• In Mummy: The Resurrection, Mummies are imagined as truly immortal beings. Every time they suffer a physical death, their souls go to the Wraith underworld where they wait for their bodies to regenerate. Some choose to stay in the underworld, on the belief that if they search long and hard enough they can find a magical way to end their lives.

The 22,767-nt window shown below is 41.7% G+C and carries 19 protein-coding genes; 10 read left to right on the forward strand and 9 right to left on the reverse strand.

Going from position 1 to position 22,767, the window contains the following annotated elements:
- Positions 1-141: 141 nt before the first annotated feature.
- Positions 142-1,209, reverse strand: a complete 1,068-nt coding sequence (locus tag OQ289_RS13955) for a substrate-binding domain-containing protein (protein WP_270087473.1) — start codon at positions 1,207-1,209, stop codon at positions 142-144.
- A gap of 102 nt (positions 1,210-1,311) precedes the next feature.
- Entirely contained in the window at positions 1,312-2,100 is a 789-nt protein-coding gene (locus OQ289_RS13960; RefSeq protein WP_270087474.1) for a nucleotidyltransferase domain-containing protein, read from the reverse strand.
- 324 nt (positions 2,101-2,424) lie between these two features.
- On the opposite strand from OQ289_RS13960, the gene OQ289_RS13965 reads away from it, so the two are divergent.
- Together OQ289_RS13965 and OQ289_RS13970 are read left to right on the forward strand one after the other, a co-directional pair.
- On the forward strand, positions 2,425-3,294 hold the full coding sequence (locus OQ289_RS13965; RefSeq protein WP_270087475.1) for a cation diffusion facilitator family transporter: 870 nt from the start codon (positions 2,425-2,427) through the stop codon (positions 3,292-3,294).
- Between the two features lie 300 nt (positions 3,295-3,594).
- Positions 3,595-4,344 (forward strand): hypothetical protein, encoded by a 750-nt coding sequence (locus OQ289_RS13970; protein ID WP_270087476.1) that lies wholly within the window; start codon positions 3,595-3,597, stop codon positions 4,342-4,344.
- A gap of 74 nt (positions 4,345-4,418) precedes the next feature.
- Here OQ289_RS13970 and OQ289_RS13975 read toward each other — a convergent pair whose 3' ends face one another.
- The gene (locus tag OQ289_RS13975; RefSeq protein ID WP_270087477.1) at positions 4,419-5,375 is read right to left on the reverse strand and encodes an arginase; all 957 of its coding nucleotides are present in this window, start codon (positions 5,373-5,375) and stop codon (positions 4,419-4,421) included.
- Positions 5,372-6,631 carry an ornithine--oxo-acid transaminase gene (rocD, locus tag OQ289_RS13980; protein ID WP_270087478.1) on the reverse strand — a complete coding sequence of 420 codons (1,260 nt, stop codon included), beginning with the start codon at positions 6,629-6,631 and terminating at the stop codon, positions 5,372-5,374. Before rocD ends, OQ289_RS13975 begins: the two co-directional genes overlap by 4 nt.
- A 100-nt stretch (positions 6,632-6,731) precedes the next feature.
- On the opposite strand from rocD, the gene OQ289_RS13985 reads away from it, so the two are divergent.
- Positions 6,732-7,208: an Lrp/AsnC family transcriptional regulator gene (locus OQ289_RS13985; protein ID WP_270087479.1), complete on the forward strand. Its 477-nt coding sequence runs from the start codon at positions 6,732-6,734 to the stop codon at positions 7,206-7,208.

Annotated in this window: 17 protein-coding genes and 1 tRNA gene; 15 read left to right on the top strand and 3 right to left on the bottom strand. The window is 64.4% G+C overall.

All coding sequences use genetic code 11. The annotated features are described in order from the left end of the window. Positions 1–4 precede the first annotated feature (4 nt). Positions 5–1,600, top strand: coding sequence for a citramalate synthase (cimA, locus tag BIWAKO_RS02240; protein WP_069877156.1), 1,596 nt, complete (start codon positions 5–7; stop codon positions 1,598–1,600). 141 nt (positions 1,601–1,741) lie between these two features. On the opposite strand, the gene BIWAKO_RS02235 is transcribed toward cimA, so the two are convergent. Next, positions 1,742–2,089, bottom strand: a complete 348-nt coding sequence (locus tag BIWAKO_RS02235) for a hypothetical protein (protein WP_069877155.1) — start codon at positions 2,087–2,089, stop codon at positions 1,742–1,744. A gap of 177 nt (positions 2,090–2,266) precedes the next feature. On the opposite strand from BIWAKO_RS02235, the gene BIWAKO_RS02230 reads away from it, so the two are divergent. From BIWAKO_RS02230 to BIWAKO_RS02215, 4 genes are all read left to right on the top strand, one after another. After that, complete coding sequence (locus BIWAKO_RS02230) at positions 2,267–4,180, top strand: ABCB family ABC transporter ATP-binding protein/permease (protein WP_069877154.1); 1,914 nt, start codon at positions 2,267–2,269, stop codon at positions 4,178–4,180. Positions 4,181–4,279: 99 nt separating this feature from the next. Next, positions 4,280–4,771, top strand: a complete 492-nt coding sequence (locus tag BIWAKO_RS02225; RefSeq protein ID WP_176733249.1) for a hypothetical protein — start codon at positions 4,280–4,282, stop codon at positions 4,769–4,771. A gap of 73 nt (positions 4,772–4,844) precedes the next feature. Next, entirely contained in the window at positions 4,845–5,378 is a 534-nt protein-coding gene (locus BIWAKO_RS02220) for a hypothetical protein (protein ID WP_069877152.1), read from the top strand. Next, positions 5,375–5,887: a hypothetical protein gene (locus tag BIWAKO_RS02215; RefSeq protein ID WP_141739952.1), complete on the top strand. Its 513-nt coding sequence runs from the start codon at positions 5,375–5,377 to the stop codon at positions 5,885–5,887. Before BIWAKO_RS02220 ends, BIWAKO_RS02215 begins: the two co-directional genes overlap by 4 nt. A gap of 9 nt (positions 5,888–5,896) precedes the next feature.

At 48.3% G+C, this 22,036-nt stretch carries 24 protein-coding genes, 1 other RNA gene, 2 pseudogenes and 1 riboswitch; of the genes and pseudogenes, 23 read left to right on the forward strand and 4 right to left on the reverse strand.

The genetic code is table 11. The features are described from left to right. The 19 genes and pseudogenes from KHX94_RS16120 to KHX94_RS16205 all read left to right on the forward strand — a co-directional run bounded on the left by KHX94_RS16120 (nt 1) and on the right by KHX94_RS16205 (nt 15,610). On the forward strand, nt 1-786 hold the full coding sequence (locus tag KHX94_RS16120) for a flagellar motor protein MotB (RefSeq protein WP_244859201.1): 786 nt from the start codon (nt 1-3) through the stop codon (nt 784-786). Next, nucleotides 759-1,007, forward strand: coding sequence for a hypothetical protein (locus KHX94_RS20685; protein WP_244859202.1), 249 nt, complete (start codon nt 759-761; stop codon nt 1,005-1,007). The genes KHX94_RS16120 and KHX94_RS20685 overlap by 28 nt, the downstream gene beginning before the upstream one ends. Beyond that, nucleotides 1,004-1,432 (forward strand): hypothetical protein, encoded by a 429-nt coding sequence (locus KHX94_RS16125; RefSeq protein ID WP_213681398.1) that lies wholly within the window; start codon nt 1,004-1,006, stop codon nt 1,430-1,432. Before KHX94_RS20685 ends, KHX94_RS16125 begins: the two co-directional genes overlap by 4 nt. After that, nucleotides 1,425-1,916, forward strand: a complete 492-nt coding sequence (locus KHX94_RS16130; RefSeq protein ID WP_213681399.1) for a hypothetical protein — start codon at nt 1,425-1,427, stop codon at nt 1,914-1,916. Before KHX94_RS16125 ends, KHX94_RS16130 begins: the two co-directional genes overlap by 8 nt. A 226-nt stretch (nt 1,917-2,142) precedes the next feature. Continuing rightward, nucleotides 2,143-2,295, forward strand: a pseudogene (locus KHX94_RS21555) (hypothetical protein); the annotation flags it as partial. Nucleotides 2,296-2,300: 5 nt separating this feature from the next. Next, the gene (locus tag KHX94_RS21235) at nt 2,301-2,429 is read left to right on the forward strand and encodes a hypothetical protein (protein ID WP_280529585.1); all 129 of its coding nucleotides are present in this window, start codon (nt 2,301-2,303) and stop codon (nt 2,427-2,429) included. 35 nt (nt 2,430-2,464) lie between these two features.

• In the New World of Darkness equivalent to the above, Mummy: The Curse, mummies at least don't technically "live forever". They exist for all eternity, potentially, but they actually spend most of their time effectively dead. They just get woken up when their cult calls them, their Judge needs them, or in a once-every-thousand-years cosmic event. In fact, most mummies are more concerned with living the time they have before they sink back into torpor. Played straight with the Deceived, however, who are eternal (to the point that them coming back in the bodies of some post-human species is raised in their sourcebook) and have to share their bodies with an insane Eldritch Abomination.